Marcus Tickner

Helpful votes received on reviews: 88% (22 of 25)
Location: Salisbury, England


Top Reviewer Ranking: 343,216 - Total Helpful Votes: 22 of 25
MAKE ME ARMORED ~ The Scourge of the Sea
MAKE ME ARMORED ~ The Scourge of the Sea
4.0 out of 5 stars Delicious secrets, 1 April 2013
For fans of Sparklehorse, Mazzy Star, even Mojave 3 and other bands which play doe-eyed, spangly-guitar sounds. Scourge of the Sea are not afraid to play music that is at times strummy, with skiffly drums and the occasional tambourine while quiet guitar sounds twang and burn in the background.

While always threatening to break free and explode in indie noise 'Make Me Armoured' remains melodic, alternative and expressive of those precious, painful moments we all experience.

This one is well worth the effort.
5 of 5 people found the following review helpful
5.0 out of 5 stars The best adaptation!, 25 Jan 2013
I've seen four versions of The Prince and the Pauper and this is my favourite by some way. Unlike a number of other versions, this one combines very good acting with sound production. Directed by Julian Fellows, this was first shown as a six part series on BBC1. The street scenes are realistic, the action engaging and the retelling truest to the book.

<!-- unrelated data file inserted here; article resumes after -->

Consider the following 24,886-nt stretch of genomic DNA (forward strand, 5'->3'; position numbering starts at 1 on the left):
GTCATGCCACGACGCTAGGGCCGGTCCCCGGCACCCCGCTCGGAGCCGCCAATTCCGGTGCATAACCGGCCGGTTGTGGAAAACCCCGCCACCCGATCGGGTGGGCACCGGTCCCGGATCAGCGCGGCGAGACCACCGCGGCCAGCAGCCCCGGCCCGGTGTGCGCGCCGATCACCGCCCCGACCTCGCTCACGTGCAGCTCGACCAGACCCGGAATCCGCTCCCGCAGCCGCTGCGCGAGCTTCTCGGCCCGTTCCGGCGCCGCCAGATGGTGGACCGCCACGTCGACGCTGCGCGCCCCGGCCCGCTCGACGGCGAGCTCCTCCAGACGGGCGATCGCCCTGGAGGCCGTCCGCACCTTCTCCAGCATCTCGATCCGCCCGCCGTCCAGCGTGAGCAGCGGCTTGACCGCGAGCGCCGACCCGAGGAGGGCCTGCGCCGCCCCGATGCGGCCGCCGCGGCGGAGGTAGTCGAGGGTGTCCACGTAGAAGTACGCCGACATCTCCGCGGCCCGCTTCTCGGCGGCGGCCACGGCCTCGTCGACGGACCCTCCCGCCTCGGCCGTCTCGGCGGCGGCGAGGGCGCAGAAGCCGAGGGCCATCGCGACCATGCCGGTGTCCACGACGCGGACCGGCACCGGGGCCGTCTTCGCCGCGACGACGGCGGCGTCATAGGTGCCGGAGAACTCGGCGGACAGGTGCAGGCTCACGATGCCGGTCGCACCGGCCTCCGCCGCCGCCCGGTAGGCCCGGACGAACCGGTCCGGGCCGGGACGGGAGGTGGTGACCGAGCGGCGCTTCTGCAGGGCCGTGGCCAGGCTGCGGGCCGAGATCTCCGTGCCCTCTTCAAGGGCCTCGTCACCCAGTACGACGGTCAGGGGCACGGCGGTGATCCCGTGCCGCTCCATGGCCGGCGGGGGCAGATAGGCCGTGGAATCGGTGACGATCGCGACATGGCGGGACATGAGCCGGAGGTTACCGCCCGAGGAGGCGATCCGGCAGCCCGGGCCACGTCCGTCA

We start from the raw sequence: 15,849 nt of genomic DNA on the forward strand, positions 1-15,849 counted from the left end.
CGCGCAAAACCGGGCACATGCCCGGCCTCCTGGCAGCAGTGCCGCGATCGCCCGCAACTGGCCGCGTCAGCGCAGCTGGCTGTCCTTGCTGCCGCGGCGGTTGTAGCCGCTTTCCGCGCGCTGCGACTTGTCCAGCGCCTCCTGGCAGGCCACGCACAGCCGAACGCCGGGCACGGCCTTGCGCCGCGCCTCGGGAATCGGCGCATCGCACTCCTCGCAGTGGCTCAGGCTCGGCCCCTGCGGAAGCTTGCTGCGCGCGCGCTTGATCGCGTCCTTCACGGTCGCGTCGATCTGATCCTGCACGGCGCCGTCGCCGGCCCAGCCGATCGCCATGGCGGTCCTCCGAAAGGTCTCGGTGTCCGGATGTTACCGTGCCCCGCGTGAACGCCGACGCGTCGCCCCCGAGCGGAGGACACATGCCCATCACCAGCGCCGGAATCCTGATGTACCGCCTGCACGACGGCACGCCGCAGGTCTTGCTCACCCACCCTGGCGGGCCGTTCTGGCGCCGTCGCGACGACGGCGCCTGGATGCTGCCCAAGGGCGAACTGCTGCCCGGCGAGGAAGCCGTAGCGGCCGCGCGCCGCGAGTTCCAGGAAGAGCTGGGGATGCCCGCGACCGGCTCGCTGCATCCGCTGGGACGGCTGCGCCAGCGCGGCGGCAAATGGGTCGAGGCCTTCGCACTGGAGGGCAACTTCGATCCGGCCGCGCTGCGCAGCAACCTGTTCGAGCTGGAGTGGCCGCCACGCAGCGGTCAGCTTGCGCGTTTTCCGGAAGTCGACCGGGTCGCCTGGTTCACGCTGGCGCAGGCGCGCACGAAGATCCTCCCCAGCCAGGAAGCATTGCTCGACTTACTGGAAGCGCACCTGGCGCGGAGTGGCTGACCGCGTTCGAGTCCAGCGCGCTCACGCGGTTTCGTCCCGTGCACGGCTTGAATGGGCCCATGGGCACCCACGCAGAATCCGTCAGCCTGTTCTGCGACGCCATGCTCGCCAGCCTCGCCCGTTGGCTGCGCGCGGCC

This version, being six half-hour episodes is great to show schoolchildren and a good way to introduce them to both Mark Twain (the story's writer) and aspects of Tudor history.

I spent a number of years searching for this version of the story and, when I found it, it was only available in Germany at a cost of 17 pounds… Read more
Pencaitland ~ Southern Tenant Folk Union
Pencaitland ~ Southern Tenant Folk Union
3 of 3 people found the following review helpful
4.0 out of 5 stars Folky Scottish sounds, 1 Sep 2012
Apart from the occasional bluegrassy tune, this album has a very Scottish feel, with its acoustic instrumentation of guitar, violin and mandolin. If this band hasn't played a folk festival like Green Man, Jo and Danny, its folky organisers, should put them on the roster. At times they have a certain Fence Collective feel about them and at other times they remind of King Creosote doing an impression of the Proclaimers. If that sounds pejorative, it certainly isn't intended to be.

If you like Scottish folk music, give this a go. It's authentic tunes and evocation of times now gone, make you yearn to drop it all and go off in search of a cottage in the Highlands. At its best,… Read more